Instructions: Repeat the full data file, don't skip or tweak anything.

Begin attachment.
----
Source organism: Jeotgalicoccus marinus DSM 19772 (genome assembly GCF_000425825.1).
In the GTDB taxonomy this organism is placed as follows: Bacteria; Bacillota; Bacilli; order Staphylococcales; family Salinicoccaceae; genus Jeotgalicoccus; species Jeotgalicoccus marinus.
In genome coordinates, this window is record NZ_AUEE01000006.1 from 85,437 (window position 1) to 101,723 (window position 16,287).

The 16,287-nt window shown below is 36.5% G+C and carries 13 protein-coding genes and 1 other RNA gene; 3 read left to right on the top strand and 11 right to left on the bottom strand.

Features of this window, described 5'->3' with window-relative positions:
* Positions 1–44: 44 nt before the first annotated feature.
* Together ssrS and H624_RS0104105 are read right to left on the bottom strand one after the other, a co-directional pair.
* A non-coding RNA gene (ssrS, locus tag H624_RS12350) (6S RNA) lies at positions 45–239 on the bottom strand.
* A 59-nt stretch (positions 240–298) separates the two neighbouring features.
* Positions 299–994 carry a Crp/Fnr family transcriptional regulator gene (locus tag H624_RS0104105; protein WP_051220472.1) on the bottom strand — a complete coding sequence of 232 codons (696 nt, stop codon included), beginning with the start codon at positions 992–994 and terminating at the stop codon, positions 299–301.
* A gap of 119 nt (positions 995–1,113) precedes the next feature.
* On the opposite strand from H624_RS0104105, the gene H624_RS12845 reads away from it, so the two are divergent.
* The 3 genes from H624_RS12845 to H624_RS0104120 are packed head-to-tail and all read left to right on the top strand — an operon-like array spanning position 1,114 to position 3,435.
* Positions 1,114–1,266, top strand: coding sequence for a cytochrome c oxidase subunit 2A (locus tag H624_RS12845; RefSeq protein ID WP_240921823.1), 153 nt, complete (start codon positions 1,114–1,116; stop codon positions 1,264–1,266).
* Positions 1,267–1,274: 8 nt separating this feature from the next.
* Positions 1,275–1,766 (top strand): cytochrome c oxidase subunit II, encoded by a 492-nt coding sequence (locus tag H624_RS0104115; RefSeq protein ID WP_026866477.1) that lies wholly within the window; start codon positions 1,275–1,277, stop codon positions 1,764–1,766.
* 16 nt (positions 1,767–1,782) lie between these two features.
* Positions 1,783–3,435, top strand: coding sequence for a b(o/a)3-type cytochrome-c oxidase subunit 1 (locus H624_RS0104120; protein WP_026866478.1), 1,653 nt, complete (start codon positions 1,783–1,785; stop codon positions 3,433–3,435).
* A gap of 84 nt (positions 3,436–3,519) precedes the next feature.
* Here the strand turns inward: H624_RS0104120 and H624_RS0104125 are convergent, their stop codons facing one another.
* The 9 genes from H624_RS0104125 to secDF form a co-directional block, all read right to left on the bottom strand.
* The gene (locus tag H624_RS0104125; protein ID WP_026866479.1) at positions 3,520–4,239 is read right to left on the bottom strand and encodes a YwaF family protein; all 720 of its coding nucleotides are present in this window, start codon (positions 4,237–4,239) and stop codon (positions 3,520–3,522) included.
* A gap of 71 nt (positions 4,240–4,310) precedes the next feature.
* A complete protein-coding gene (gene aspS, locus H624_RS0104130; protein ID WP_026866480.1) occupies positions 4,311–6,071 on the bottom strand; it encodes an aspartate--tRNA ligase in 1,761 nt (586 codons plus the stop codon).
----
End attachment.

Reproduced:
Source organism: Jeotgalicoccus marinus DSM 19772 (genome assembly GCF_000425825.1).
In the GTDB taxonomy this organism is placed as follows: Bacteria; Bacillota; Bacilli; order Staphylococcales; family Salinicoccaceae; genus Jeotgalicoccus; species Jeotgalicoccus marinus.
In genome coordinates, this window is record NZ_AUEE01000006.1 from 85,437 (window position 1) to 101,723 (window position 16,287).

The 16,287-nt window shown below is 36.5% G+C and carries 13 protein-coding genes and 1 other RNA gene; 3 read left to right on the top strand and 11 right to left on the bottom strand.

Features of this window, described 5'->3' with window-relative positions:
* Positions 1–44: 44 nt before the first annotated feature.
* Together ssrS and H624_RS0104105 are read right to left on the bottom strand one after the other, a co-directional pair.
* A non-coding RNA gene (ssrS, locus tag H624_RS12350) (6S RNA) lies at positions 45–239 on the bottom strand.
* A 59-nt stretch (positions 240–298) separates the two neighbouring features.
* Positions 299–994 carry a Crp/Fnr family transcriptional regulator gene (locus tag H624_RS0104105; protein WP_051220472.1) on the bottom strand — a complete coding sequence of 232 codons (696 nt, stop codon included), beginning with the start codon at positions 992–994 and terminating at the stop codon, positions 299–301.
* A gap of 119 nt (positions 995–1,113) precedes the next feature.
* On the opposite strand from H624_RS0104105, the gene H624_RS12845 reads away from it, so the two are divergent.
* The 3 genes from H624_RS12845 to H624_RS0104120 are packed head-to-tail and all read left to right on the top strand — an operon-like array spanning position 1,114 to position 3,435.
* Positions 1,114–1,266, top strand: coding sequence for a cytochrome c oxidase subunit 2A (locus tag H624_RS12845; RefSeq protein ID WP_240921823.1), 153 nt, complete (start codon positions 1,114–1,116; stop codon positions 1,264–1,266).
* Positions 1,267–1,274: 8 nt separating this feature from the next.
* Positions 1,275–1,766 (top strand): cytochrome c oxidase subunit II, encoded by a 492-nt coding sequence (locus tag H624_RS0104115; RefSeq protein ID WP_026866477.1) that lies wholly within the window; start codon positions 1,275–1,277, stop codon positions 1,764–1,766.
* 16 nt (positions 1,767–1,782) lie between these two features.
* Positions 1,783–3,435, top strand: coding sequence for a b(o/a)3-type cytochrome-c oxidase subunit 1 (locus H624_RS0104120; protein WP_026866478.1), 1,653 nt, complete (start codon positions 1,783–1,785; stop codon positions 3,433–3,435).
* A gap of 84 nt (positions 3,436–3,519) precedes the next feature.
* Here the strand turns inward: H624_RS0104120 and H624_RS0104125 are convergent, their stop codons facing one another.
* The 9 genes from H624_RS0104125 to secDF form a co-directional block, all read right to left on the bottom strand.
* The gene (locus tag H624_RS0104125; protein ID WP_026866479.1) at positions 3,520–4,239 is read right to left on the bottom strand and encodes a YwaF family protein; all 720 of its coding nucleotides are present in this window, start codon (positions 4,237–4,239) and stop codon (positions 3,520–3,522) included.
* A gap of 71 nt (positions 4,240–4,310) precedes the next feature.
* A complete protein-coding gene (gene aspS, locus H624_RS0104130; protein ID WP_026866480.1) occupies positions 4,311–6,071 on the bottom strand; it encodes an aspartate--tRNA ligase in 1,761 nt (586 codons plus the stop codon).